Easy meat: the predation of early humans.
Most popular accounts of human evolution centre their attention on human brain size, nutrition, and tool-making skills. The reader is left with the feeling that early humans got on with their lives much as we do these days, raising families, making a living, and that the rest of the animals got on with theirs. It's a picture of more or less peaceful co-existence.
It seems unlikely that humans were predators, at least until they became armed with weapons. They are too slow, and they lack both the teeth and talons of predators, and also the refined night vision and acute sense of smell of many predators. Their hands and eyes appear to have been adapted for them to reach out and pick up fruit, or seeds, or insects. The stereoscopic vision that they share with predators meant that they lacked the near all-round advance-warning vision of side-mounted herbivore eyes.
While the possibility that early humans were hunters is frequently discussed, the other possibility - that humans were hunted - seldom gets much of a mention.
All sorts of bones, teeth. and horns were found alongside A. Africanus in cave deposits. The conditions in which the various fossils first entered these limestone caves and the later events that stirred and sometimes scrambled them, and set them in a matrix as solid as concrete, have created complex three-dimensional jigsaws. The evidence seems to show that carnivores such as hyenas and leopards may have dragged in the remains, and that the australopithecines were more likely the prey than the predators.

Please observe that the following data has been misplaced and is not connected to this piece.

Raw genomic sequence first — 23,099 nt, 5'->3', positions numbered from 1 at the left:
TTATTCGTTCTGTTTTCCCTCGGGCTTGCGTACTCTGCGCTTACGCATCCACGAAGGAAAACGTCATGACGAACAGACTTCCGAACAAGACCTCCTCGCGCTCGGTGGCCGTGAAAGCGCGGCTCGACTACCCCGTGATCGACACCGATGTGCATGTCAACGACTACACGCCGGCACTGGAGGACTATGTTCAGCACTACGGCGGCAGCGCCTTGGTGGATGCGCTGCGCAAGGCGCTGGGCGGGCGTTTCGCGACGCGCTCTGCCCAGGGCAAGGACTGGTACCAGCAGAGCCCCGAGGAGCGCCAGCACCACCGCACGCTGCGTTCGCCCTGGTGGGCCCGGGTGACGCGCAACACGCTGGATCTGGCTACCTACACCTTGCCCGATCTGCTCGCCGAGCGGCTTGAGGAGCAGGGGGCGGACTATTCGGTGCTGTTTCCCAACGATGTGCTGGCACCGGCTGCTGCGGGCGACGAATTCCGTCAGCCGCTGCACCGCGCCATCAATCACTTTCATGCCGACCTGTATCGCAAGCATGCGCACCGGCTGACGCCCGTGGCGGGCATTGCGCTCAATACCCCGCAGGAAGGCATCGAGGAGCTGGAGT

The main proposal of this speculative essay is that not only were humans subject to predation, but that this predation was extremely intensive. Once dislodged from an arboreal existence, slow-moving, unarmoured, and untooled early humans were easy meat for more or less any large or medium sized predator around - lions, tigers, leopards, wolves, hyenas, and any number of others. This intense predation almost completely defined human life for several million years, at times almost driving humans to extinction, and left a number of cultural traits to posterity. In that time, food was abundant, but every hilltop had its sentinel wolf, every valley its prowling tiger. Far from an idyllic life collecting fruit and roots and seeds, human life was a nightmare of unending predator attack.
Over several million years, humans fought off their predators. First they retreated, then they defended, and finally they fought back - and won. Then, with their numbers no longer restricted by predators, they began to multiply unchecked. This profound change in the human condition only took place within the past 50,000 years, and humanity has yet to adjust to this change.
The old predators are gone, but we remain armed and on guard as if they had never left. The old gods still haunt our imagination. They populate mythology and folk tales. We see them in Dracula, in Jaws, in Alien and Jurassic Park. The cultural conditioning of hundreds of millennia has been largely retained. We are quick to defend and to fight. We see enemies that are not there. We meet them with force, not argument, because the lost predators never listened or spoke, only acted.
We think of human history as if it were Babylon, China, Egypt, Greece or Rome. But the history of the past few thousand years is the mere postscript to a much deeper history. Human values and beliefs were not made and shaped in this recent past, but in the millions of years that preceded it.
Approximately 6 percent to 10 percent of early humans were preyed upon according to evidence that includes teeth marks on bones, talon marks on skulls and holes in a fossil cranium into which sabertooth cat fangs fit, says Sussman. The predation rate on savannah antelope and certain ground-living monkeys today is around 6 percent to 10 percent as well. Robert W. Sussman
First created: 30 oct 1997
Last edited: 20 Jan 2006 [Fine, but is it Idle Theory?]
First created: 30 oct 1997